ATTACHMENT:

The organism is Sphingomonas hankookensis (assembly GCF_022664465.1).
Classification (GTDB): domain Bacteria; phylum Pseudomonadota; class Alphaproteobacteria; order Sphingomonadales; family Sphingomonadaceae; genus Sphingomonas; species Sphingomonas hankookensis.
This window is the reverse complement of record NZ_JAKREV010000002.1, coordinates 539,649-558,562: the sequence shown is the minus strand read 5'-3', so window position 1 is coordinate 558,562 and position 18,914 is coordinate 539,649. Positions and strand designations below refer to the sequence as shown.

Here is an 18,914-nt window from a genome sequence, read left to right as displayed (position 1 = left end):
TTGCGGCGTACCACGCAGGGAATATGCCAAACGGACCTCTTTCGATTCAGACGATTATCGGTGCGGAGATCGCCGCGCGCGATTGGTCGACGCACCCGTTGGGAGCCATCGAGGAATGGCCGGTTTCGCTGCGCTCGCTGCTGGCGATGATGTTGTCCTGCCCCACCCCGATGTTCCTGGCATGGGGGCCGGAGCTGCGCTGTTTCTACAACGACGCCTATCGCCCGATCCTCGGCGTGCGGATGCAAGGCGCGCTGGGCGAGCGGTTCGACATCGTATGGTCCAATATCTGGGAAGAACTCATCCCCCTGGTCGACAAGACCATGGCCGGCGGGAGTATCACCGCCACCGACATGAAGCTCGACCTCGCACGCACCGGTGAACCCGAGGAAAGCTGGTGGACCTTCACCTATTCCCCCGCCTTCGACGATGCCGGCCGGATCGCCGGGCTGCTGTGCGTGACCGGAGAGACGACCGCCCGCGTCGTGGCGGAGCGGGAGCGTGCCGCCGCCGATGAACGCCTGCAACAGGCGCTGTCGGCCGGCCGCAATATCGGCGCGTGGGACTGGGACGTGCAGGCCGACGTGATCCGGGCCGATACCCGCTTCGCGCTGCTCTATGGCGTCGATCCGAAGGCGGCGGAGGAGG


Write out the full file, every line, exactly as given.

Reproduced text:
The organism is Sphingomonas hankookensis (assembly GCF_022664465.1).
Classification (GTDB): domain Bacteria; phylum Pseudomonadota; class Alphaproteobacteria; order Sphingomonadales; family Sphingomonadaceae; genus Sphingomonas; species Sphingomonas hankookensis.
This window is the reverse complement of record NZ_JAKREV010000002.1, coordinates 539,649-558,562: the sequence shown is the minus strand read 5'-3', so window position 1 is coordinate 558,562 and position 18,914 is coordinate 539,649. Positions and strand designations below refer to the sequence as shown.

Here is an 18,914-nt window from a genome sequence, read left to right as displayed (position 1 = left end):
TTGCGGCGTACCACGCAGGGAATATGCCAAACGGACCTCTTTCGATTCAGACGATTATCGGTGCGGAGATCGCCGCGCGCGATTGGTCGACGCACCCGTTGGGAGCCATCGAGGAATGGCCGGTTTCGCTGCGCTCGCTGCTGGCGATGATGTTGTCCTGCCCCACCCCGATGTTCCTGGCATGGGGGCCGGAGCTGCGCTGTTTCTACAACGACGCCTATCGCCCGATCCTCGGCGTGCGGATGCAAGGCGCGCTGGGCGAGCGGTTCGACATCGTATGGTCCAATATCTGGGAAGAACTCATCCCCCTGGTCGACAAGACCATGGCCGGCGGGAGTATCACCGCCACCGACATGAAGCTCGACCTCGCACGCACCGGTGAACCCGAGGAAAGCTGGTGGACCTTCACCTATTCCCCCGCCTTCGACGATGCCGGCCGGATCGCCGGGCTGCTGTGCGTGACCGGAGAGACGACCGCCCGCGTCGTGGCGGAGCGGGAGCGTGCCGCCGCCGATGAACGCCTGCAACAGGCGCTGTCGGCCGGCCGCAATATCGGCGCGTGGGACTGGGACGTGCAGGCCGACGTGATCCGGGCCGATACCCGCTTCGCGCTGCTCTATGGCGTCGATCCGAAGGCGGCGGAGGAGG